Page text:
Inside each 59 Diner location, friendly chatter ripples from booth to booth and white-capped servers scurry around dishing out retro classics. Recognized by the Houston Press as among the city's best in 2009, 59 Diner's made-from-scratch milk shakes and malts slide across tables in old-fashioned glasses before coating tongues in such flavors as mocha, fudge, and Oreo. Sweet sips offset savory burgers, patty melts, and all-day breakfast specials, which can also be ordered in pint-size portions for younger patrons. Meals transport tongues to the past, and jukeboxes release vintage tunes into the air, inspiring guests to try to catch their favorite notes inside empty glasses.
John and Herb McEwen initially named their eatery McEwen's Fried Chicken when they opened in 1949, but the name didn't stick. According to the San Antonio Express-News, they wanted people to know their soda shop sold food, everyone in the neighborhood still called the spot "the malt house." Voted best neighborhood restaurant by Express-News readers, the restaurant continues to serve the creamy malts that became its namesake. The menu abounds with all-American favorites such as burgers, juicy fried chicken, and fried fish served with coffee cups of tartar sauce for dipping or for playing a prank on unwitting coworkers. Chefs prepare flour tortillas in-house to add a more authentic flavor to Mexican dishes such as the Machacado plate, a medley of sun-dried meat, serrano peppers, onions, and tomato.
When Norma’s Cafe opened in 1956, it was the kind of homey breakfast spot where the food was as comforting as the waitresses were welcoming—they greeted their customers by name. One of those customers was Ed Murph, who later purchased Norma’s with the goal of keeping the down-home tradition alive. And according to the Dallas Observer, he succeeded. The paper voted Norma’s The Best Home Style Restaurant in 2010, claiming that “the recipes taste as though they haven’t much changed.” It’s those recipes that have made generations of diners—and even food critics—eager to wake up in the morning. Pillowy biscuits blanketed in gravy, chicken fried steaks, and omelets made with farm-fresh eggs are partially responsible for the countless amounts of press and awards Norma’s has earned. But credit the atmosphere for a good portion of the popularity. Norma’s continues to evoke feelings of a friendlier, simpler time, when the pies were made from scratch, the waitresses knew your name, and the jukeboxes didn’t heckle you for your poor music choices.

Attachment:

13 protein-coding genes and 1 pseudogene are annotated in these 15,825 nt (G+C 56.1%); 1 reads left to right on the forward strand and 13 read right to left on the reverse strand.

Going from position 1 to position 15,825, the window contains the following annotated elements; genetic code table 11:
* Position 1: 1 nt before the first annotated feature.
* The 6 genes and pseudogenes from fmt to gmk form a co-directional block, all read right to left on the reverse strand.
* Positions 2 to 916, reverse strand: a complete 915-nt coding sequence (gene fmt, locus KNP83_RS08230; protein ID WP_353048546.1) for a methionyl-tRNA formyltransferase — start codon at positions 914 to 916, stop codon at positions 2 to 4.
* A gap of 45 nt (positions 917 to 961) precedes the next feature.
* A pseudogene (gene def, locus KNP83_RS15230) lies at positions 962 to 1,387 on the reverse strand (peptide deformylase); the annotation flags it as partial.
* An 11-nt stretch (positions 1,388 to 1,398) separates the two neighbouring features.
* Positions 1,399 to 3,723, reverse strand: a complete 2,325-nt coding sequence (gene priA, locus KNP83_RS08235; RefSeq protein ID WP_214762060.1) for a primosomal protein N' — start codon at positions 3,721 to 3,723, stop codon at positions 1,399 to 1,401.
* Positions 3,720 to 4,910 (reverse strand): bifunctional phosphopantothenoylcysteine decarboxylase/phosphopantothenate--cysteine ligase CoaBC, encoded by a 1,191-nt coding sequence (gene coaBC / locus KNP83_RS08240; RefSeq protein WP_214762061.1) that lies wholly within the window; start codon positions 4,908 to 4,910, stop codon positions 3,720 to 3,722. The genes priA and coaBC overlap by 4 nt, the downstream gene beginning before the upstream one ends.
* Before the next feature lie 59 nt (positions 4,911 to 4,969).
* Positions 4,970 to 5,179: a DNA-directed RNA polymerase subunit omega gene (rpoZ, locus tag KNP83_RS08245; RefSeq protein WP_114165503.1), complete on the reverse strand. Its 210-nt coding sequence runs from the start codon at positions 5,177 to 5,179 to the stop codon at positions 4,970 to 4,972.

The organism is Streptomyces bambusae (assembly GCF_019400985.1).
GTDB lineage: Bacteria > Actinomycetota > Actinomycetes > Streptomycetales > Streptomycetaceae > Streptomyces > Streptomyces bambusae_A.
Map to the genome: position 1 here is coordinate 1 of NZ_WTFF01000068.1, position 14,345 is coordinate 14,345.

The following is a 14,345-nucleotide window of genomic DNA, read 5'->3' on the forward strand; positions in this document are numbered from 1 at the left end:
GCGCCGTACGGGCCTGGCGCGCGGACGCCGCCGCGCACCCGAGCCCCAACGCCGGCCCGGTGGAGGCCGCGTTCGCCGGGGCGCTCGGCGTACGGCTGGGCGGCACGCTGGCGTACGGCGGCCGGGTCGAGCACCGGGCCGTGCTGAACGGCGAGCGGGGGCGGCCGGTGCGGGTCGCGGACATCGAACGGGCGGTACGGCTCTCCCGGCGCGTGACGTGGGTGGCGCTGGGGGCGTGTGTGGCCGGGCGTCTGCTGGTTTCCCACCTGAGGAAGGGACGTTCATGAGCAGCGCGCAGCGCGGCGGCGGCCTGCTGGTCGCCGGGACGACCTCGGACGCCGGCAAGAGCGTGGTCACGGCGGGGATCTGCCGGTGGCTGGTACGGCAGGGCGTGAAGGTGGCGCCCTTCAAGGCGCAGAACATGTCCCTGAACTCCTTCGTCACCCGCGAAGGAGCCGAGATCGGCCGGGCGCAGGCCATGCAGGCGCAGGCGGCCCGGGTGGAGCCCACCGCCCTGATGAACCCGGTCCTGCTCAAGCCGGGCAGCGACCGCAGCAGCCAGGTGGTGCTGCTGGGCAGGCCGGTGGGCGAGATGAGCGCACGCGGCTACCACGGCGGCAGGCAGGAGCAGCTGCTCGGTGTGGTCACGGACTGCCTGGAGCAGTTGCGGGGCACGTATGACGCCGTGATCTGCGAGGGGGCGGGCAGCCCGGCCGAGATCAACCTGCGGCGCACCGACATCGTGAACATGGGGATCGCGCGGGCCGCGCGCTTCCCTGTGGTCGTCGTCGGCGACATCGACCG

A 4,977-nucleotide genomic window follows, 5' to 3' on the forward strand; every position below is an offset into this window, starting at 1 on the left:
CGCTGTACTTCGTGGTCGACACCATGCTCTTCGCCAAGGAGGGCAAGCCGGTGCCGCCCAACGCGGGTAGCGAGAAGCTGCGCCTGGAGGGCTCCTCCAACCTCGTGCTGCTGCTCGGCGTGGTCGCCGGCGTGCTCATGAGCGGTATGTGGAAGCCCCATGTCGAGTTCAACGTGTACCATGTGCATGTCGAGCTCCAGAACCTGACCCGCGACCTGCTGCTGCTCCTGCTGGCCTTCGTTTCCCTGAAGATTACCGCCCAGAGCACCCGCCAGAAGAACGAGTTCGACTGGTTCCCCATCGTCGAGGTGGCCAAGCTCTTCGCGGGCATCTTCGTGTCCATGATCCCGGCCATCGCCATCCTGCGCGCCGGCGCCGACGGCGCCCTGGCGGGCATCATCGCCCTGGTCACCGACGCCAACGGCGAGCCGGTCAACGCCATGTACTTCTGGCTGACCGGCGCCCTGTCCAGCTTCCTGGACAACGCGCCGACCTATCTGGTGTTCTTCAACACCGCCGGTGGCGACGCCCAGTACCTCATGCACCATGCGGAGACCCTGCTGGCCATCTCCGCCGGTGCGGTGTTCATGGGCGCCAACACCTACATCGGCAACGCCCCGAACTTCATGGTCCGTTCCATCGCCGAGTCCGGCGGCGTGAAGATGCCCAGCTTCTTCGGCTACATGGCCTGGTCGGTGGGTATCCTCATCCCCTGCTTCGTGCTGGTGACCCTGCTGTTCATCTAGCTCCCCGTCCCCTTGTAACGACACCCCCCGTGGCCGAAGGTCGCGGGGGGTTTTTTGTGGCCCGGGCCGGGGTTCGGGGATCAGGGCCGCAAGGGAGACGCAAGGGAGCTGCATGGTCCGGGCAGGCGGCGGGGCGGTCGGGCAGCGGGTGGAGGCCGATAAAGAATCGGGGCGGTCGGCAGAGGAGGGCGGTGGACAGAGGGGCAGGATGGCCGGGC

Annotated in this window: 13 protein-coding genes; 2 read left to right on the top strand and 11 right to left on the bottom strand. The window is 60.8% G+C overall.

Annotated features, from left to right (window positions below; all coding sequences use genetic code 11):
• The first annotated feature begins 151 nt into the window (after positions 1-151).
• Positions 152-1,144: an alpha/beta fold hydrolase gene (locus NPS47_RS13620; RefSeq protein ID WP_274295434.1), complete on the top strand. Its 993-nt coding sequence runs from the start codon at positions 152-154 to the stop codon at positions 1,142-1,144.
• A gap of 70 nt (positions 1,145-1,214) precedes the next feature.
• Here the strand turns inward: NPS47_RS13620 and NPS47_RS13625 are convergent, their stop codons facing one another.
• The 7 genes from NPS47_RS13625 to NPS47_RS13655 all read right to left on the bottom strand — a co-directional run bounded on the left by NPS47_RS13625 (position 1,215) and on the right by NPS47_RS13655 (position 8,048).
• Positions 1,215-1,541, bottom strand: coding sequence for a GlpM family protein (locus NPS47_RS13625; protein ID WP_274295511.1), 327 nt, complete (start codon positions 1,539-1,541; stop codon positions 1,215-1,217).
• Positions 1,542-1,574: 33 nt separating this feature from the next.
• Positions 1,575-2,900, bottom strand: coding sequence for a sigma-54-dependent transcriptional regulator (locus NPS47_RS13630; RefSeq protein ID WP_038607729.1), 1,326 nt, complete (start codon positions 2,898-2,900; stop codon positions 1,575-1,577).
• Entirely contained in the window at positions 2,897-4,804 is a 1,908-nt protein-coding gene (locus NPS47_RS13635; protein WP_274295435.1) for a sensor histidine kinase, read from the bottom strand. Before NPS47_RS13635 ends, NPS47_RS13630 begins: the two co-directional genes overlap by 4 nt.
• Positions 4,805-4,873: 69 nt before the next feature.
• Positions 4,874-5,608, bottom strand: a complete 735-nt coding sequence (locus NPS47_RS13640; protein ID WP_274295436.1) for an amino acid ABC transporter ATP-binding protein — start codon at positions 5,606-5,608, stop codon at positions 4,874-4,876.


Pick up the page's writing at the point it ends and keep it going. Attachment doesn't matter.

Cuisine Type: American Comfort Food
Reservations: Not offered
Handicap Accessible: Yes
Number of Tables: 25?50
Parking: Parking lot
Most popular offering: Top Chop't Steak
Alcohol: Full bar
Delivery / Take-out Available: Takeout Only
Outdoor Seating: No
Pro Tip: Pie makes everything better.
What is one of your most popular offerings? How is it prepared?
Our famous Frisco burger is an Angus patty with american cheese, our sweet-and-tangy special relish, Frisco thousand-island dressing, and shredded lettuce on a toasted bun.
Do you adhere to any sustainable or eco-friendly practices?
All of our to-go packaging is made of recyclable, reusable, or compostable materials. The restaurant recycles paper, glass, aluminum, and cooking oil. We are family owned and have been in business for over 60 years. We strive to leave a clean environment for many generations to come.
In your own words, how would you describe your menu?
We are a Texas diner. There is something for everyone. We have burgers, cut steaks, chicken-fried steaks, pork chops, and meatloaf. We serve grilled salmon, wahoo, and cod. We have daily lunch specials: smothered steak, chicken and dumplings, corned beef and cabbage, beef tips over rice, catfish, roast beef, and fried chicken. We make our own ice-box pies, and our coconut pie is award-winning. We bake fresh fruit pies every day.
Is there anything else you want to add that we didn't cover?
Come on in and become part of the family.
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Instead of a crystal chandelier, Cowtown Diner's owners opted to install a light fixture fashioned from antlers to reflect their restaurant's rustic atmosphere. Inside the dining area brown leather booths line the exposed brick walls bedecked with colorful artwork and the occasional cowboy hat. The outdoor patio features umbrella topped tables where patrons dig into chicken fried steak, Belgian waffles, and scrambled eggs.
When describing The Magic Pan Restaurant's cuisine to Ventanas Magazine, owner Annette Lawrence, an El Paso native, described it as "gourmet with a Southwestern flair." Homemade sauces and dressings in flavors such as honey Tabasco and creamy cilantro lime add kick to fresh salads served with sides such as pecan cornbread, while parmesan cream laced with peppery chipotle spices up a classic bowl of fettuccini alfredo. Smoked and roasted meats fill the majority of the restaurant's sandwiches, which are held together by focaccia, brioche, ciabatta, or the telekinetic powers of the kitchen's chef, and meaty entrees such as prime angus ribeye with smoked sea salt, cognac, and fresh herb compound butter reveal the kitchen's talent for updating culinary classics.
According to Ventanas Magazine, The Magic Pan's interior also combines flavors from around the globe in a design scheme orchestrated by Lawrence and her daughter Vanessa. At The Pan Restaurant on Cincinnati Street, work from local furniture makers is showcased alongside pieces imported from Bali, while guests to the original restaurant on Doniphan Drive enjoy their vibrant fare while surrounded by colorful, original artwork or patio planters filled with exotic flowers.:m]]